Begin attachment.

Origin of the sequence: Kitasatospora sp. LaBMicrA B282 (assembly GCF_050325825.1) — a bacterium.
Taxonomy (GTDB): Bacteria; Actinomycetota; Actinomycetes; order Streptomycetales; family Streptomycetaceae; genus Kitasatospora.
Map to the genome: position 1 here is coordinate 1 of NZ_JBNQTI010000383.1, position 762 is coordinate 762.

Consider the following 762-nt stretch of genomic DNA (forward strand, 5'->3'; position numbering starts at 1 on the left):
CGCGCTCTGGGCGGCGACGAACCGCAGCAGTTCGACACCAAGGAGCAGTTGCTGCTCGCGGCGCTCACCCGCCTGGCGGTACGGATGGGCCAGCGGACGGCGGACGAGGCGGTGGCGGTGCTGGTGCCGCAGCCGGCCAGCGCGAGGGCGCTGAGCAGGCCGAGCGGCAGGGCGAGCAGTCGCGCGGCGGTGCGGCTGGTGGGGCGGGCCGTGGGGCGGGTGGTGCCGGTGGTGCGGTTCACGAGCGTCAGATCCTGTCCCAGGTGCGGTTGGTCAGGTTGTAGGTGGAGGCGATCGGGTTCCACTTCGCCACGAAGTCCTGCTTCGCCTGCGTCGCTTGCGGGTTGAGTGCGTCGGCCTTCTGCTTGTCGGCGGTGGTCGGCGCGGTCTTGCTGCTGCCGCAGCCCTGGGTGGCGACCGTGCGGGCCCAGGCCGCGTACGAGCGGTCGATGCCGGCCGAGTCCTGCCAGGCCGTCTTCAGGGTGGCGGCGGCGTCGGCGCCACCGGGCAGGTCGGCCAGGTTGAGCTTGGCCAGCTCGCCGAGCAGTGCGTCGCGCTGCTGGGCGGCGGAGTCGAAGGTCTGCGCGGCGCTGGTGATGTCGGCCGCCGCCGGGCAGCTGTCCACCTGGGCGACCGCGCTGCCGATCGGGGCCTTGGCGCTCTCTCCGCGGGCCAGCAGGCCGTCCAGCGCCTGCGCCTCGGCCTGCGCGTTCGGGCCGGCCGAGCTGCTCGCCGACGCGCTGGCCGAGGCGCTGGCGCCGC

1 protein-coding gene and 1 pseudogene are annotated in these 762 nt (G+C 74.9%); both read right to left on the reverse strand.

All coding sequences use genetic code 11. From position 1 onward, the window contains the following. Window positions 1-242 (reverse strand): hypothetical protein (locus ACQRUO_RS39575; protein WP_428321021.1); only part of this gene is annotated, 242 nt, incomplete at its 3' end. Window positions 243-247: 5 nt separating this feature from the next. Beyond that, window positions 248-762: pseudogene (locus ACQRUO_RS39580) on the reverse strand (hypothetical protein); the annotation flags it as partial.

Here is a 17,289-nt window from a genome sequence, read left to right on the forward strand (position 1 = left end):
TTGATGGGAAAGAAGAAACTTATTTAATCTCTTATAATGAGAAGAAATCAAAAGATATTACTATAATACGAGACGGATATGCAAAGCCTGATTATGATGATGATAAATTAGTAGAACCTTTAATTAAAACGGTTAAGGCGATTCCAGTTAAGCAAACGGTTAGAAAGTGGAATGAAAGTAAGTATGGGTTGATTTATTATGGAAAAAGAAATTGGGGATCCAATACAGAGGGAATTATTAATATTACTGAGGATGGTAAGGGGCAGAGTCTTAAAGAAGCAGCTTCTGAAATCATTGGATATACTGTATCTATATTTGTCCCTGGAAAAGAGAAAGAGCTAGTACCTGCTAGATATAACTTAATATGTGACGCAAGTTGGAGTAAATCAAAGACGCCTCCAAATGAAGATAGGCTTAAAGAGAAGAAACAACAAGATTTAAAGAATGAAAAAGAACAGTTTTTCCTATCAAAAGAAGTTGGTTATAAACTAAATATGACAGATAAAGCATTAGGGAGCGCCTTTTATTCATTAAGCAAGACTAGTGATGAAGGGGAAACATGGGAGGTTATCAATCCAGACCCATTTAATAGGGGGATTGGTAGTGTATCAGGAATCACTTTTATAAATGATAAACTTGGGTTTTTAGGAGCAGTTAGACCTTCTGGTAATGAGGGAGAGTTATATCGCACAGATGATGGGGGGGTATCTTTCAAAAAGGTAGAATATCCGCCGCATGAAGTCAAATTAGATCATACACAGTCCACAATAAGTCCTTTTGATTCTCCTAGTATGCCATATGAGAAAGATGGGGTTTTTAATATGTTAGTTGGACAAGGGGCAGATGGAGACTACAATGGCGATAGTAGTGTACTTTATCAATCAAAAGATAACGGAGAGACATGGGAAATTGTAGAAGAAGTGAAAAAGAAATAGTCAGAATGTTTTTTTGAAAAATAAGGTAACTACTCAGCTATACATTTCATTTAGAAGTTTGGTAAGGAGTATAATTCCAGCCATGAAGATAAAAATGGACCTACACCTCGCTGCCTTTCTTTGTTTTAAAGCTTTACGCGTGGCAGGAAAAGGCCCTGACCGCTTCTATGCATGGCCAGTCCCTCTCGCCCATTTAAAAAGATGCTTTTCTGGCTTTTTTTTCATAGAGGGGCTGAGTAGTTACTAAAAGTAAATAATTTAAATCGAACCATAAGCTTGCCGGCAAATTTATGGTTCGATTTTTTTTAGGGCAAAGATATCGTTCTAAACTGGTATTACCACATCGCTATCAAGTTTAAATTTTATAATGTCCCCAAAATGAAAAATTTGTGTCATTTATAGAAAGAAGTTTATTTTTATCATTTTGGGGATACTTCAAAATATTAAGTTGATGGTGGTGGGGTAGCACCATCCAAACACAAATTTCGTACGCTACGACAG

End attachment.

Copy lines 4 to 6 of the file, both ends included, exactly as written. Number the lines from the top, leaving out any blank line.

Consider the following 762-nt stretch of genomic DNA (forward strand, 5'->3'; position numbering starts at 1 on the left):
CGCGCTCTGGGCGGCGACGAACCGCAGCAGTTCGACACCAAGGAGCAGTTGCTGCTCGCGGCGCTCACCCGCCTGGCGGTACGGATGGGCCAGCGGACGGCGGACGAGGCGGTGGCGGTGCTGGTGCCGCAGCCGGCCAGCGCGAGGGCGCTGAGCAGGCCGAGCGGCAGGGCGAGCAGTCGCGCGGCGGTGCGGCTGGTGGGGCGGGCCGTGGGGCGGGTGGTGCCGGTGGTGCGGTTCACGAGCGTCAGATCCTGTCCCAGGTGCGGTTGGTCAGGTTGTAGGTGGAGGCGATCGGGTTCCACTTCGCCACGAAGTCCTGCTTCGCCTGCGTCGCTTGCGGGTTGAGTGCGTCGGCCTTCTGCTTGTCGGCGGTGGTCGGCGCGGTCTTGCTGCTGCCGCAGCCCTGGGTGGCGACCGTGCGGGCCCAGGCCGCGTACGAGCGGTCGATGCCGGCCGAGTCCTGCCAGGCCGTCTTCAGGGTGGCGGCGGCGTCGGCGCCACCGGGCAGGTCGGCCAGGTTGAGCTTGGCCAGCTCGCCGAGCAGTGCGTCGCGCTGCTGGGCGGCGGAGTCGAAGGTCTGCGCGGCGCTGGTGATGTCGGCCGCCGCCGGGCAGCTGTCCACCTGGGCGACCGCGCTGCCGATCGGGGCCTTGGCGCTCTCTCCGCGGGCCAGCAGGCCGTCCAGCGCCTGCGCCTCGGCCTGCGCGTTCGGGCCGGCCGAGCTGCTCGCCGACGCGCTGGCCGAGGCGCTGGCGCCGC

1 protein-coding gene and 1 pseudogene are annotated in these 762 nt (G+C 74.9%); both read right to left on the reverse strand.